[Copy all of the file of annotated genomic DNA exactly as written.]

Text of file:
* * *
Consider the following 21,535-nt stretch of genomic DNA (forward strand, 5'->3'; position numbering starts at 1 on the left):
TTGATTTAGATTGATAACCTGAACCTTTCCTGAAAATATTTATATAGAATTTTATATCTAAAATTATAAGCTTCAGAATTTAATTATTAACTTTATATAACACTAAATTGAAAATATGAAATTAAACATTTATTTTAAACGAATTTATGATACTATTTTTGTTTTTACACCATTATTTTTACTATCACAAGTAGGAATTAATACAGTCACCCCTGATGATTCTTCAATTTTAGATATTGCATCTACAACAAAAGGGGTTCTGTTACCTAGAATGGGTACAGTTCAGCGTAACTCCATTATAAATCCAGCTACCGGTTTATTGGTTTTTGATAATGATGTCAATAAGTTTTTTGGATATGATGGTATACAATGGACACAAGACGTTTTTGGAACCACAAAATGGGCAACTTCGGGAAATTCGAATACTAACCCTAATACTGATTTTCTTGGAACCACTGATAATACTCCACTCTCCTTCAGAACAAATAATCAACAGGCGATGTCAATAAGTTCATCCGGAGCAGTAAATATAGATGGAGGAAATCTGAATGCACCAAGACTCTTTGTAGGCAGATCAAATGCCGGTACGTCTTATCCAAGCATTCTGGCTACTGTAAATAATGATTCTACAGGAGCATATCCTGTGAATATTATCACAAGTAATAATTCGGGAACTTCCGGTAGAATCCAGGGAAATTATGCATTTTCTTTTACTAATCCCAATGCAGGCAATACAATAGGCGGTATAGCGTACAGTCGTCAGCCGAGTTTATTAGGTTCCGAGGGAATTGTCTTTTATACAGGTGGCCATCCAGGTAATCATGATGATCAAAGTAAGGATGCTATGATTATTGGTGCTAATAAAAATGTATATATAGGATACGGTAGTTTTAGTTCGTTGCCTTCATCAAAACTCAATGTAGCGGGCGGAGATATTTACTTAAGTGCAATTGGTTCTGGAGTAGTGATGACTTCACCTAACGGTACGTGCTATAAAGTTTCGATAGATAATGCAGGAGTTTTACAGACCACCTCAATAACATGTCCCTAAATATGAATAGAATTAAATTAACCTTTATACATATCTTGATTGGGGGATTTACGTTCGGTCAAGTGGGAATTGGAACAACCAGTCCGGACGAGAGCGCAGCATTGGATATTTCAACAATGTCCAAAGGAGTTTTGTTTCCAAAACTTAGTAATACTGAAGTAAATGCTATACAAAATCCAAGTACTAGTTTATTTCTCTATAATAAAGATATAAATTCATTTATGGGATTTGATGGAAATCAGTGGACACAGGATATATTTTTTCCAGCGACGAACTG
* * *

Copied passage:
Consider the following 21,535-nt stretch of genomic DNA (forward strand, 5'->3'; position numbering starts at 1 on the left):
TTGATTTAGATTGATAACCTGAACCTTTCCTGAAAATATTTATATAGAATTTTATATCTAAAATTATAAGCTTCAGAATTTAATTATTAACTTTATATAACACTAAATTGAAAATATGAAATTAAACATTTATTTTAAACGAATTTATGATACTATTTTTGTTTTTACACCATTATTTTTACTATCACAAGTAGGAATTAATACAGTCACCCCTGATGATTCTTCAATTTTAGATATTGCATCTACAACAAAAGGGGTTCTGTTACCTAGAATGGGTACAGTTCAGCGTAACTCCATTATAAATCCAGCTACCGGTTTATTGGTTTTTGATAATGATGTCAATAAGTTTTTTGGATATGATGGTATACAATGGACACAAGACGTTTTTGGAACCACAAAATGGGCAACTTCGGGAAATTCGAATACTAACCCTAATACTGATTTTCTTGGAACCACTGATAATACTCCACTCTCCTTCAGAACAAATAATCAACAGGCGATGTCAATAAGTTCATCCGGAGCAGTAAATATAGATGGAGGAAATCTGAATGCACCAAGACTCTTTGTAGGCAGATCAAATGCCGGTACGTCTTATCCAAGCATTCTGGCTACTGTAAATAATGATTCTACAGGAGCATATCCTGTGAATATTATCACAAGTAATAATTCGGGAACTTCCGGTAGAATCCAGGGAAATTATGCATTTTCTTTTACTAATCCCAATGCAGGCAATACAATAGGCGGTATAGCGTACAGTCGTCAGCCGAGTTTATTAGGTTCCGAGGGAATTGTCTTTTATACAGGTGGCCATCCAGGTAATCATGATGATCAAAGTAAGGATGCTATGATTATTGGTGCTAATAAAAATGTATATATAGGATACGGTAGTTTTAGTTCGTTGCCTTCATCAAAACTCAATGTAGCGGGCGGAGATATTTACTTAAGTGCAATTGGTTCTGGAGTAGTGATGACTTCACCTAACGGTACGTGCTATAAAGTTTCGATAGATAATGCAGGAGTTTTACAGACCACCTCAATAACATGTCCCTAAATATGAATAGAATTAAATTAACCTTTATACATATCTTGATTGGGGGATTTACGTTCGGTCAAGTGGGAATTGGAACAACCAGTCCGGACGAGAGCGCAGCATTGGATATTTCAACAATGTCCAAAGGAGTTTTGTTTCCAAAACTTAGTAATACTGAAGTAAATGCTATACAAAATCCAAGTACTAGTTTATTTCTCTATAATAAAGATATAAATTCATTTATGGGATTTGATGGAAATCAGTGGACACAGGATATATTTTTTCCAGCGACGAACTG